The reopening of the Huerfano County Correctional Facility may have lasting effects
Huerfano County is close to getting a much needed employment boost.
The reopening of a prison in Walsenburg - which closed during the Great Recession in 2010 - may bring as many as 70 jobs to a county that continues to recover from economic constraints.
According to the most recent data available from the U.S. Census Bureau, Huerfano County’s unemployment rate is at 6.3 percent, double that of the state rate of 3.1 percent. Though a much better rate than the peak of 16.4 percent the county saw at the end of the recession, it still ranks as one of the highest unemployment rates among Colorado’s counties.
“I know a lot of folks began by commuting out of town and then just moved away all together,” said Lawrence Everly, who lived in Walsenburg until 2009, when he felt forced to move his family to Brighton amid better job prospects. “It was just like anywhere else, I guess. You went wherever there was work and once you found it, that’s where you stayed.”
Walsenburg had experienced a bit of a population boom in the early 2000s with an increase of over 25 percent from the previous decade, but that came crashing down at the end of the decade when the recession began to pluck jobs from Walsenburg and surrounding Huerfano County towns.
When the privately owned Huerfano County Correctional Center closed its doors on April 2, 2010, it not only meant laying off 188 workers - a large chunk for a town of just over 4,000 people - it also meant a loss of about $300,000 a year in revenue for Walsenburg from utilities, taxes and fees paid by the prison.
“I remember reading about the prison closing in the newspaper and watching stories about it on the news,” Everly recalled. “We were still working to get back on our feet (in Brighton), so I felt a little removed from the whole situation. But I do remember thinking that (the closure) was the nail in the coffin for that town. It was a pretty dark time for everybody.”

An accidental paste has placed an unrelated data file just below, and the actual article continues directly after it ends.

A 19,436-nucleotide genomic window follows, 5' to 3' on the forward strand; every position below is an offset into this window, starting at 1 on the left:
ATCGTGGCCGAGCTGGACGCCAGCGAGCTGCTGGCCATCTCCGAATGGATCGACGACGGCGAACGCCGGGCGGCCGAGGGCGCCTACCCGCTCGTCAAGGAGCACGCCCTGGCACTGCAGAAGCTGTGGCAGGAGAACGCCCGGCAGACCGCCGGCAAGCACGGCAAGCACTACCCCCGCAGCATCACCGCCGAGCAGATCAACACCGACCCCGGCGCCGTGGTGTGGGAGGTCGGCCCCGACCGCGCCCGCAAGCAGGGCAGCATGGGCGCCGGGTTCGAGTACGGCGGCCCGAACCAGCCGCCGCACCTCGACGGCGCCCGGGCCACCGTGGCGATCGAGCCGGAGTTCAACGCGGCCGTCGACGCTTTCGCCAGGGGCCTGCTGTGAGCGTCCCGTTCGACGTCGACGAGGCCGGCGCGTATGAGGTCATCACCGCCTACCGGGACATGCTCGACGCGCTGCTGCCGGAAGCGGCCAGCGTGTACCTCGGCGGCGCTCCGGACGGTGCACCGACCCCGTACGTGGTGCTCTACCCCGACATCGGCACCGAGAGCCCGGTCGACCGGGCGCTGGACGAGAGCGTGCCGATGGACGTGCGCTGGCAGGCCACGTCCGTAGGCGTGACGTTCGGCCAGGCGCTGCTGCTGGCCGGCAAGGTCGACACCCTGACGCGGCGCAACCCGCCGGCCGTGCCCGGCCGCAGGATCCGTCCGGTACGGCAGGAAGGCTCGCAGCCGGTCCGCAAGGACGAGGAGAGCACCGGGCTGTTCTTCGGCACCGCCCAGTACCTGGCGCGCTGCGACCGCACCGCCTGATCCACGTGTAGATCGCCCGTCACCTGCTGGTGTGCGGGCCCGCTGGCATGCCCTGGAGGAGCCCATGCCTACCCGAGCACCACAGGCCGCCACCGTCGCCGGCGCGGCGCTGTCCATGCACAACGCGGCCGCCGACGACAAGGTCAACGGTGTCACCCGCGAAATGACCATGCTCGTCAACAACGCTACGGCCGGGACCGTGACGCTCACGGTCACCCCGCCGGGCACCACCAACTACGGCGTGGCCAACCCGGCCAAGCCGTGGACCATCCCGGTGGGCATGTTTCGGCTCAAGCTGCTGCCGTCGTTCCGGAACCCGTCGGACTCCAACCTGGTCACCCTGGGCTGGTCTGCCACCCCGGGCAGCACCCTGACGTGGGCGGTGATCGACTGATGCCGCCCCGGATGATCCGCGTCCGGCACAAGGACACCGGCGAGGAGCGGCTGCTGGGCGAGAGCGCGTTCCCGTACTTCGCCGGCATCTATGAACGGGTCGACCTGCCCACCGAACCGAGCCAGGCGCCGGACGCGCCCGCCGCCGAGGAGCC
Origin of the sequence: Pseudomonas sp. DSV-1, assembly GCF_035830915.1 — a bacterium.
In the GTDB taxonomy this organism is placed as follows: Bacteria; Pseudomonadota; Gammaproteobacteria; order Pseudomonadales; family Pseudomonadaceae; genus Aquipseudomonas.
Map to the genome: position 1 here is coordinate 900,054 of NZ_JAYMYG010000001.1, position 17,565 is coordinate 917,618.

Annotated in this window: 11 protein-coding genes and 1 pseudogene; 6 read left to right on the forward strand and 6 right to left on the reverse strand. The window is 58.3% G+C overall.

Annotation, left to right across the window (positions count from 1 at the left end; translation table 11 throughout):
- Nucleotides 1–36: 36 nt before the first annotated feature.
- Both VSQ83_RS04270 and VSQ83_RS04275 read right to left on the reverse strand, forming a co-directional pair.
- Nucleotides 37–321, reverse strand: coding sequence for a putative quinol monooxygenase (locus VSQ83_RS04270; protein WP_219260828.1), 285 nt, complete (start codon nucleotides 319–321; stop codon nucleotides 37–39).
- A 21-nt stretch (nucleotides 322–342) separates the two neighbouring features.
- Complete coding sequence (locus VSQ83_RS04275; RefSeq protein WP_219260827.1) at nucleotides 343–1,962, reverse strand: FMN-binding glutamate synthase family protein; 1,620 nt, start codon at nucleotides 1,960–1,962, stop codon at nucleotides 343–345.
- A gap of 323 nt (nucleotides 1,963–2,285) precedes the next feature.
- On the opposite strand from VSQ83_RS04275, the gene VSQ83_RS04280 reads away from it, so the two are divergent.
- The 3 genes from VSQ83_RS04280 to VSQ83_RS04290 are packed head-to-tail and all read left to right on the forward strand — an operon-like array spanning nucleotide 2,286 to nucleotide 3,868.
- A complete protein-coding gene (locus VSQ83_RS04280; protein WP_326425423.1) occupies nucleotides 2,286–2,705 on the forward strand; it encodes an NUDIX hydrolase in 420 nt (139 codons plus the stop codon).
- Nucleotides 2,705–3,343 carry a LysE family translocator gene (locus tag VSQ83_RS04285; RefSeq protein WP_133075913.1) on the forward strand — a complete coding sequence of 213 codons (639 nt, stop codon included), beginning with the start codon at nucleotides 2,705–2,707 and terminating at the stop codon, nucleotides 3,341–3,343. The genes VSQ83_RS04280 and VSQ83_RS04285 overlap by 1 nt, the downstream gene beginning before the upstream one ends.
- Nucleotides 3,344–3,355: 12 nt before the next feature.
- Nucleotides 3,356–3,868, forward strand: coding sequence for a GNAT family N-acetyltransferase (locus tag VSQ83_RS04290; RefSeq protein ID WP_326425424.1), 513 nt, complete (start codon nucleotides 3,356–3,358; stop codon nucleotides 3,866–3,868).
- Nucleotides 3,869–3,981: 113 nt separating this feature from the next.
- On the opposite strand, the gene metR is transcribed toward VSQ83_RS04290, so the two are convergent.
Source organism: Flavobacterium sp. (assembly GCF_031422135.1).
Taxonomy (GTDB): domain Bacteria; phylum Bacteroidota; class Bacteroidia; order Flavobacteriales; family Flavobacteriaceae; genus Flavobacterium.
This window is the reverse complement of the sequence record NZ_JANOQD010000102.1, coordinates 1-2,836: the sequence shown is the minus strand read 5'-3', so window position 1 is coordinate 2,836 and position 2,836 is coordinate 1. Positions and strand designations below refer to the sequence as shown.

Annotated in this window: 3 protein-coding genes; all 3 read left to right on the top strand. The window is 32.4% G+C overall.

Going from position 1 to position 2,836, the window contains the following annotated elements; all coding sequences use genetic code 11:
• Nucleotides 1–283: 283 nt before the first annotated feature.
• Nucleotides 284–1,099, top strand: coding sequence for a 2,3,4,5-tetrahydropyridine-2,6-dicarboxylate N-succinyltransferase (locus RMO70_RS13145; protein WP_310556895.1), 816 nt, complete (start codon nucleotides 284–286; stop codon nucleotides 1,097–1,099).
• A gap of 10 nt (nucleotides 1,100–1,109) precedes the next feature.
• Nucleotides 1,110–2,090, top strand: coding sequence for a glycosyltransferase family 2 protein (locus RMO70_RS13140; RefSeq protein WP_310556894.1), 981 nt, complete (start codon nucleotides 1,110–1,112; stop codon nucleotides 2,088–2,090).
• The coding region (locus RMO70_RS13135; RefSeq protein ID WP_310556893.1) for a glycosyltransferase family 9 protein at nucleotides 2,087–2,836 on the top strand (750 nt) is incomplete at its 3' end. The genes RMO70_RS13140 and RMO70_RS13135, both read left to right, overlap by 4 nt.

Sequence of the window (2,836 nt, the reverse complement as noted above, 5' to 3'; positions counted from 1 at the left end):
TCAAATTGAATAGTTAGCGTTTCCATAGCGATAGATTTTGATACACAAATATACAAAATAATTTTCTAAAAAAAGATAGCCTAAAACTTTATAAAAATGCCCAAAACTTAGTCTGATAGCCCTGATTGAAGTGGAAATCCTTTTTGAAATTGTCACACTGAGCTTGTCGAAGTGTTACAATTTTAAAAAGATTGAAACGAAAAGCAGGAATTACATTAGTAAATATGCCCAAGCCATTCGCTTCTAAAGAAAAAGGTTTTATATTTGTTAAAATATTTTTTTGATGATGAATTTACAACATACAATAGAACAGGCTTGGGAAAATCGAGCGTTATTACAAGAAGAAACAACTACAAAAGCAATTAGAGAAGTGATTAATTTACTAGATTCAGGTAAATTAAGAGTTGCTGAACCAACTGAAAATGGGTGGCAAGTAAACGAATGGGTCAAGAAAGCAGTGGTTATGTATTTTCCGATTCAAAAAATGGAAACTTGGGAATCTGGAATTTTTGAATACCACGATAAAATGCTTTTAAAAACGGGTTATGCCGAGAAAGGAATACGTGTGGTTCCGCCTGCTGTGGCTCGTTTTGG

That darkness lingered a little longer in Huerfano County as several businesses felt the impact of the correctional facility closing; the light at the end of the tunnel seems to be closer now, however, as the Colorado Department of Corrections is looking to lease the Huerfano County Correctional Facility as a temporary holding facility for 250 inmates.
The potential lease means the return of about 70 jobs, to an area that has already begun to see an uptick of economic growth amid dire straits thanks to growth and stability in the healthcare, construction and retail industries - all three of which remain the highest employers by percentage in the county.
CoreCivic is the private company that owns the Huefano County Correctional Center as well as nearby Bent County and Crowley County prisons. Though the 70 additional jobs pale in comparison to the 188 jobs the facility housed previously, it still represents and financial boost for the area.
“Ideally, they’d hire from within the area,” Everly said. “It’s going to be a boost regardless, but the impact would be felt more if they hired as much as they can from the area.”
The state legislature approved spending $10.6 million to allow the DOC to add 250 beds to the site, how long those beds will remain at the facility - along with the 70 additional jobs - has not yet been determined as neither the DOC nor CoreCivic have publicly commented on when the facility will reopen or how long it will remain open.
Correction: In the article titled “Getting a temporary boost” published on March 21, 2018, it was reported that the Colorado State Legislature had approved $10.6 million in funding for the Huerfano County Correctional Center. It was also reported that there was an existent lease. According to the Public Information Officer of the Colorado Department of Corrections, Mark Fairbairn, the Colorado State Legislature has not approved any funding for the site, nor is there an existent lease between the two entities. La Voz regrets the error.